Tuesday, June 14, 2011

Mail | Why is Gannett the only one with a blog?

As the news industry's fortunes shift daily, Anonymous@6 p.m. asked earlier this month: "Why is Gannett the only company with a blog like this, with real teeth and anger and even communication, even if much is suspect? . . . Jim isn't so singular that others couldn't do it. . . . Where is the Times blog, the Post blog, the Tribune blog, the McClatchy blog, an AP blog, a Bloomberg blog?"

Industry pundits have asked the same question about Gannett Blog, including Martin Langeveld, who wrote on the Nieman Foundation's Journalism Lab Blog: "Not every major newspaper group is favored with a meta-site where employees and others can get the latest news, leaks, gossip and analysis on their favorite company. Where are the rest of the watchblogs?"

I think the answer boils down to:

Size. GCI offers a big potential audience. It's the largest employer among media outfits with a heavy focus on newspapers. Even after massive job cuts, GCI still employs more than 30,000 at nearly 100 newspapers, 23 TV stations, plus other subsidiaries.

Compare that to the McClatchy Co., which has about 8,500 employees and 30 dailies. The New York Times Co. has 7,400 at 17 papers, including its flagship New York Times. Lee Enterprises employs 6,800 at 49 dailies. And Media General employs 4,650 at 23 dailies and 18 TV stations.

News Corp., which publishes The Wall Street Journal and about 25 smaller U.S. community papers, plus owns Dow Jones News Service, employs about 51,000. But NWS' far-flung, diverse operations here and abroad -- from 20th Century Fox Studios to MySpace -- makes the company a bad apples-to-apples comparison.

Ditto for the Washington Post. Co., which employs 20,000. Yet, 14,000 are at its Kaplan educational services subsidiary. The rest are at The Washington Post; six TV stations, and a portfolio of other subsidiaries, including smaller print publications.

Tribune Co., whose titles include the Los Angeles Times and the Chicago Tribune, is privately held; I'm unaware of any current public data on its employment. And MediaNews Group, a GCI business partner in markets including Detroit, also is private; it owns 57 dailies.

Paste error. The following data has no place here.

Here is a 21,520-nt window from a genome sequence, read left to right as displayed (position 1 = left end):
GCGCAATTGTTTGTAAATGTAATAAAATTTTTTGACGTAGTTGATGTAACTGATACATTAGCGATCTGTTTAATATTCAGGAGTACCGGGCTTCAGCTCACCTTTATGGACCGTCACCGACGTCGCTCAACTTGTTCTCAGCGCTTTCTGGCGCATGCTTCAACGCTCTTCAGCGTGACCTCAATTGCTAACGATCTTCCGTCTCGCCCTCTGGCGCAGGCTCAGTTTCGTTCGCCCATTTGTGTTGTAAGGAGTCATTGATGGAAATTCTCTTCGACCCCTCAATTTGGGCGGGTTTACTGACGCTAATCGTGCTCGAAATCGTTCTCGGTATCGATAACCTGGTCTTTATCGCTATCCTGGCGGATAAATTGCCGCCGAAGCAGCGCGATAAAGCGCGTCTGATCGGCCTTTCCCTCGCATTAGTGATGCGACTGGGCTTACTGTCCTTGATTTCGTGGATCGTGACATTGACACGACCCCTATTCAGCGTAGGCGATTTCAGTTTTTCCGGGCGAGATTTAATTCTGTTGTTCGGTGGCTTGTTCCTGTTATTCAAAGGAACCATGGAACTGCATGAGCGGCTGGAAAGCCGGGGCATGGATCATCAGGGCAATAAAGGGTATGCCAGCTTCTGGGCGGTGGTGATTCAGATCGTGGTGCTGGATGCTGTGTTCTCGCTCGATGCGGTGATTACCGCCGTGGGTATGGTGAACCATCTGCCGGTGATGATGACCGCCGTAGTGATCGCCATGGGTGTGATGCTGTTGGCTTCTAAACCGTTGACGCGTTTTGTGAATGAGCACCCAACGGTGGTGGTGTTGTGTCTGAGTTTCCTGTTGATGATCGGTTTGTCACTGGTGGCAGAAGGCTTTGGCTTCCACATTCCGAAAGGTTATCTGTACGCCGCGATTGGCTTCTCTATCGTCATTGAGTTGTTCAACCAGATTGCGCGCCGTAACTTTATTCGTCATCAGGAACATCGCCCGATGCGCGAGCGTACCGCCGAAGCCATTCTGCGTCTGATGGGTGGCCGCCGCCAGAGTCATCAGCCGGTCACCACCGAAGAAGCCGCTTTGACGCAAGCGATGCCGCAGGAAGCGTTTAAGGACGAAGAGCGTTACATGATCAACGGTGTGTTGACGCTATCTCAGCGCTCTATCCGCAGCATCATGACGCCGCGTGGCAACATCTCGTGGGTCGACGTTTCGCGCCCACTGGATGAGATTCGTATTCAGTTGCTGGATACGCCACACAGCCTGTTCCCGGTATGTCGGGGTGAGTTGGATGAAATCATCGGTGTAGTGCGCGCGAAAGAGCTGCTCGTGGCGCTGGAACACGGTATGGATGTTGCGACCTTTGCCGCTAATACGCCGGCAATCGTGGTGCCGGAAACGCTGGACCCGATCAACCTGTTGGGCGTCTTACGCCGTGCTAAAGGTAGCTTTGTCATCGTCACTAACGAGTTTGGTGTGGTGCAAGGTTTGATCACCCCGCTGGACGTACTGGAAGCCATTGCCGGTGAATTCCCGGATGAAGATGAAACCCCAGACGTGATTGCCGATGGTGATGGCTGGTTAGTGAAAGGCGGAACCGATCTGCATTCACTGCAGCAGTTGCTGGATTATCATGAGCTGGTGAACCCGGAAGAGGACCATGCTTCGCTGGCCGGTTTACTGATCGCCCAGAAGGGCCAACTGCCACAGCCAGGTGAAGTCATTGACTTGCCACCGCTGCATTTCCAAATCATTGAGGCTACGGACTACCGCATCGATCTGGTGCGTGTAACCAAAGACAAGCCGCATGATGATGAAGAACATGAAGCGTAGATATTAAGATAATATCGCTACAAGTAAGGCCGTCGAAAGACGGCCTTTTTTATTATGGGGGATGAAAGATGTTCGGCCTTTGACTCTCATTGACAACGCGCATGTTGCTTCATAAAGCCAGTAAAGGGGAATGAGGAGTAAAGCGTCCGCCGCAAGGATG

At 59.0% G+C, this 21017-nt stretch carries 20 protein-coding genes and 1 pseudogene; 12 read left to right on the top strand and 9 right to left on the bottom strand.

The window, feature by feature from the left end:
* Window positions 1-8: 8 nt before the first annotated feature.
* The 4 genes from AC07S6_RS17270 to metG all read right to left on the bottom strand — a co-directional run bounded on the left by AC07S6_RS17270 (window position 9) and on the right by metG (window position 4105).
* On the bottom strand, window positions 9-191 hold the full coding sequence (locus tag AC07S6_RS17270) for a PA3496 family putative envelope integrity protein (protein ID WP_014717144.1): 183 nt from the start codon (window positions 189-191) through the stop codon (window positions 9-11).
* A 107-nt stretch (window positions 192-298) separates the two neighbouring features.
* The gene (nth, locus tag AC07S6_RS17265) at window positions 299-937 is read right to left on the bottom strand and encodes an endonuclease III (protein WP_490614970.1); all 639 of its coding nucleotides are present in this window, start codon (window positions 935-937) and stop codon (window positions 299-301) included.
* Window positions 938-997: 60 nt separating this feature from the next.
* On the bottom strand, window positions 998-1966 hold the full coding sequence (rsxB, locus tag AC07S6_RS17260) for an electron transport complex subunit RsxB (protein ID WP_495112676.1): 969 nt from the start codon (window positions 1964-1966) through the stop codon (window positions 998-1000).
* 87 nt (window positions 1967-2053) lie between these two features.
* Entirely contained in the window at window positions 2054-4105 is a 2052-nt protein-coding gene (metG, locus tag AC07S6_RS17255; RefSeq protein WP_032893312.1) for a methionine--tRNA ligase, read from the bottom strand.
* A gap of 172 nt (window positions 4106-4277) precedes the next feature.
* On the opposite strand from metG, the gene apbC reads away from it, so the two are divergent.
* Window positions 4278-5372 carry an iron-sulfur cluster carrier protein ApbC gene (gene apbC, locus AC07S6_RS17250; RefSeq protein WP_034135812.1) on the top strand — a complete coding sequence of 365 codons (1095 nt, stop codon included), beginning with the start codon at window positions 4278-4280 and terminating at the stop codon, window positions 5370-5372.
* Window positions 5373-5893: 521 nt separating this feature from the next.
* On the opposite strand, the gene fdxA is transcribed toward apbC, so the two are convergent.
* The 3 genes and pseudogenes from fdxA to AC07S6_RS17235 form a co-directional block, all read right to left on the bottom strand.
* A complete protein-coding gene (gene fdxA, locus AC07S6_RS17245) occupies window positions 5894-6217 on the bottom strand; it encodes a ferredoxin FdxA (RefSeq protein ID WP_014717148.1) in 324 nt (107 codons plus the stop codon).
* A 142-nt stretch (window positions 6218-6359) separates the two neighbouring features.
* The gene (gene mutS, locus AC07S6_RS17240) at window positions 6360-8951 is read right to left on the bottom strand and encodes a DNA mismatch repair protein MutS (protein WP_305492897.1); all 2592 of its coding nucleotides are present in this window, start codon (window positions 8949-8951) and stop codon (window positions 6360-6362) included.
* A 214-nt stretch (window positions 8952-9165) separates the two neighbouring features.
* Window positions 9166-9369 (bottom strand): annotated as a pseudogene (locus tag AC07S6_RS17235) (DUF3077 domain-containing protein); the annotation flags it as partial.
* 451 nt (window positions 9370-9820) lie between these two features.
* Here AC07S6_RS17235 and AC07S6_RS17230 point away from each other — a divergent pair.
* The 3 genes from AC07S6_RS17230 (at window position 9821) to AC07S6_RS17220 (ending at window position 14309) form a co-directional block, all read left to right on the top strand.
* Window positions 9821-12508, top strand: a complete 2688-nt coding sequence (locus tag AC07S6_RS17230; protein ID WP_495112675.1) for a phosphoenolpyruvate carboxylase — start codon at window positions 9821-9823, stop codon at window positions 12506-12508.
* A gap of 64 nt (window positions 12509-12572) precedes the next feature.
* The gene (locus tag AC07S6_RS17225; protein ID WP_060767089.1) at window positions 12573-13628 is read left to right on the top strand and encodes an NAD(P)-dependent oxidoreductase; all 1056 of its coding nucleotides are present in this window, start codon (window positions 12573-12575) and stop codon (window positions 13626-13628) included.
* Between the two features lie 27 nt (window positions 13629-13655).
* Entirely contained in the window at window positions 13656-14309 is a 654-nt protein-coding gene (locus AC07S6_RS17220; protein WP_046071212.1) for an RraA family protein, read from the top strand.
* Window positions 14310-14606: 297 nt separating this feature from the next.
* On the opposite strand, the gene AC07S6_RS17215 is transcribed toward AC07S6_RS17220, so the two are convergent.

Geography. GCI's employees are scattered across 32 states, the District of Columbia, Guam and the U.K. Working far from each other, they're more likely to read a blog that allows them to share information in a single, common forum. In contrast, for example, the vast majority of the NYT Co.'s employees are in New York City, so have more opportunities to share information in person.

Turmoil. All the big news outfits included here have laid off hundreds, even thousands, of employees in recent years. McClatchy has just disclosed another round of layoffs.

But GCI's restructuring since CEO Craig Dubow took charge has been greatest, because it's affected so many employees and shareholders. That's spurred a need for news and other information about the company's inner workings. After all, more than 20,000 jobs have been eliminated since 2005. The pension fund was frozen. Work has been consolidated, from ad production to finance and marketing.

Frequent posters. Many of my readers work in newsrooms, so they're adept at posting comments here with news, rumors and other tips to their fellow readers. To date, they've posted many of the more than 80,000 comments on this site.

And no wonder. GCI is the single-largest employer of newsroom staffers -- somewhere in the neighborhood of 3,000, I estimate. That's reflected in Gannett Blog's readership. Among more than 2,000 readers in my "Where do you work survey?" in the green sidebar, 23% say they work in a newsroom.